Cooker & Peregrine [2], on the other hand, derived a theoretical solution for the fluid flow in a rectangular wave impact and found that the vertical velocity (*v*_{1}) on the free-surface become infinite at the wall location (*x*=0); *U*_{0} is the impact velocity normal to the wall and *H* is the distance from the bottom to the wave crest (figure 5*e*). Assuming that the upward stream in a thin fluid layer, with thickness *h*_{1}, on the vertical wall above the free-surface of the rectangular wave occurs at the inception of the impact, despite the singular velocity at the wall, the finite mean velocity may be found by explicitly integrating *v*_{1} over the layer thickness; *h*_{1} to *h*_{2} and velocity from *e*), the mean velocity vector of the jet, *h*_{B}=*h*_{1}+*h*_{2}, can be found. In this case of static upper film with *h*_{B}≈0.1 mm (see §4f) and the thinnest lower film of one order thinner than *h*_{B} above the free-surface, *h*_{1}≈0.01 mm, the approximate measures of the mean velocity vector and splash angle are estimated to be *α*≈23°, respectively.

Figure 5*a*–*d* shows the local orientation of the uprising jet formed during the flip-through impact. The jet is ejected upward at angles with respect to the vertical wall that are consistent with the inclination angle approximated by the splash model. This indicates that the uprising fluid moves upward without contacting the wall during the initial jet projection. The flip-through jet may therefore be treat as a free jet.

Figure 6 shows the mean upward velocity of the jet (measured using image analysis) plotted against the location of the wall at three different heights above the still water level. The vertical velocity decreases with increasing height as drag force and gravity decelerates the water sheet. The maximum vertical velocity (approx. 6.7 ms^{−1}) occurring at flip-though (*x*=0) is more than ten times the maximum vertical velocity estimated by the small-amplitude linear wave theory [23] for the standing wave (approx. 0.6 ms^{−1}). Although an exact comparison of the observed velocity with the analytical predictions of Cooker & Peregrine [2] is impossible because of the singularity at the wall, the predicted mean velocity of the jet is of the same order of the mean velocity of the observed jet. We note that the velocity is also comparable with that reported by Bruce *et al.* [24] for random wave impacts on a 10 : 1 battered wall. As the breaking point moves seaward, the jet velocity falls off rapidly.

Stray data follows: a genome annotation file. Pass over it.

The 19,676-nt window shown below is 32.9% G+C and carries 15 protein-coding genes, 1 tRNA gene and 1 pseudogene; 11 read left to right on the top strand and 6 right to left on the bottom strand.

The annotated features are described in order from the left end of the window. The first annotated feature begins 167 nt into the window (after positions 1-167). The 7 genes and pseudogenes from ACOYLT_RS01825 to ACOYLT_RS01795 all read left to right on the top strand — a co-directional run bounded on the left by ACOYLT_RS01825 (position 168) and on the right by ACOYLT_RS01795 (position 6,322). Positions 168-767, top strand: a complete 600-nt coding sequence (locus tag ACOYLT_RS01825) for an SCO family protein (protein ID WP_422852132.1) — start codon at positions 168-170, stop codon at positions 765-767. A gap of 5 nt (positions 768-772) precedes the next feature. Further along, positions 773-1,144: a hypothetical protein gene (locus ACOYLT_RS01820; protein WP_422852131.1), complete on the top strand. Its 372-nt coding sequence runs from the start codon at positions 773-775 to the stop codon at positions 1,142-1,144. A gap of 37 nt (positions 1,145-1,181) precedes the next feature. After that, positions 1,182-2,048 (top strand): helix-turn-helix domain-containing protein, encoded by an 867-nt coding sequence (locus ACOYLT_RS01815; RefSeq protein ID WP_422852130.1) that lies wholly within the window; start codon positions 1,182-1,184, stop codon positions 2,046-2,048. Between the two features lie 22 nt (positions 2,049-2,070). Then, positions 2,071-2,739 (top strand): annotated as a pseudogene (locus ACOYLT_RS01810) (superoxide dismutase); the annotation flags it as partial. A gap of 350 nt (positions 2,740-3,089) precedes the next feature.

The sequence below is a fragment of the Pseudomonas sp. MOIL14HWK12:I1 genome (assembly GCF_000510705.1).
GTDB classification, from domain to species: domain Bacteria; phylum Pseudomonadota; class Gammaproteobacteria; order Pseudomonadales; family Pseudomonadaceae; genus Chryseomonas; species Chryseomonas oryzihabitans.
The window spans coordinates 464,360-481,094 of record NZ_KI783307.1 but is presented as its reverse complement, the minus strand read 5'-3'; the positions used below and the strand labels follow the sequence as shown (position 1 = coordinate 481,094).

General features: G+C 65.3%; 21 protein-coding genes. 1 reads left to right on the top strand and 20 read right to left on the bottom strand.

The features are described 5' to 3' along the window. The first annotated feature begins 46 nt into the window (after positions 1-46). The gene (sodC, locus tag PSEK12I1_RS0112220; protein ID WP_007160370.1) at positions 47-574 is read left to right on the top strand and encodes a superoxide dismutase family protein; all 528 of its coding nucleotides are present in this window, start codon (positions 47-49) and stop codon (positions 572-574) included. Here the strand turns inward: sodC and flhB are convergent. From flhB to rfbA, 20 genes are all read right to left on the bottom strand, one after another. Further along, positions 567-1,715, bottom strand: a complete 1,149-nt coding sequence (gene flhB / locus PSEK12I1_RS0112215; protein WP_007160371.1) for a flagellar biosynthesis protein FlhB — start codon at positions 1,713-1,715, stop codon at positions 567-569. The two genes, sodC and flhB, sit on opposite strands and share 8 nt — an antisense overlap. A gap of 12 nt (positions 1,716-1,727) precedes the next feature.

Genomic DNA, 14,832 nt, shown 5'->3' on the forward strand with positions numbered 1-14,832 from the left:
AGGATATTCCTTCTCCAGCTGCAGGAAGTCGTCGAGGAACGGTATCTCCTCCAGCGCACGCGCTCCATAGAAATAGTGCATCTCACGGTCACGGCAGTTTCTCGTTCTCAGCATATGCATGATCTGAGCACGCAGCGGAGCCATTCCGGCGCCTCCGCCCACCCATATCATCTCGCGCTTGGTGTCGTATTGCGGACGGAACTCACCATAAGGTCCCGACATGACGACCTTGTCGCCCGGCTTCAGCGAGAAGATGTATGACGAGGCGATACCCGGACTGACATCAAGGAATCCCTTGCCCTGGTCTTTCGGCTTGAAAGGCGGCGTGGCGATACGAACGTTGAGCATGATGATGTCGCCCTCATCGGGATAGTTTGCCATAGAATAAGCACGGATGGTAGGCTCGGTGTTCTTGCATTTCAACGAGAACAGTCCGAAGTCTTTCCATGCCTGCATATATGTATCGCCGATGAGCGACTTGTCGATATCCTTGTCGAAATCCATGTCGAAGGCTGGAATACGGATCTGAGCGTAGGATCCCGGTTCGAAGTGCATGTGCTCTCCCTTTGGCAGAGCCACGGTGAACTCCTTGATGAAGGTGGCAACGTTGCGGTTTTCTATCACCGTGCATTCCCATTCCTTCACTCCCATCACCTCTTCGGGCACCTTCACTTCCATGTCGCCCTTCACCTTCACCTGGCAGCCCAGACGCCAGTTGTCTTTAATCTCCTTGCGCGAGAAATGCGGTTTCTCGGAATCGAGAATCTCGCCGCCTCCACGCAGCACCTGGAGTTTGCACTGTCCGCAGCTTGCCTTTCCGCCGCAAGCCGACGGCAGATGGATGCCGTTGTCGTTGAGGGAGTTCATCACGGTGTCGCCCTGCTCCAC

### (b) Evolution of jets at flip-through

In the experiments no corrugations or irregularities are observed in the wave crest which could lead to transverse changes in velocity during the impact. However, an uneven transverse surface can be observed in the up-rushing sheet together with a defined rim following the impact.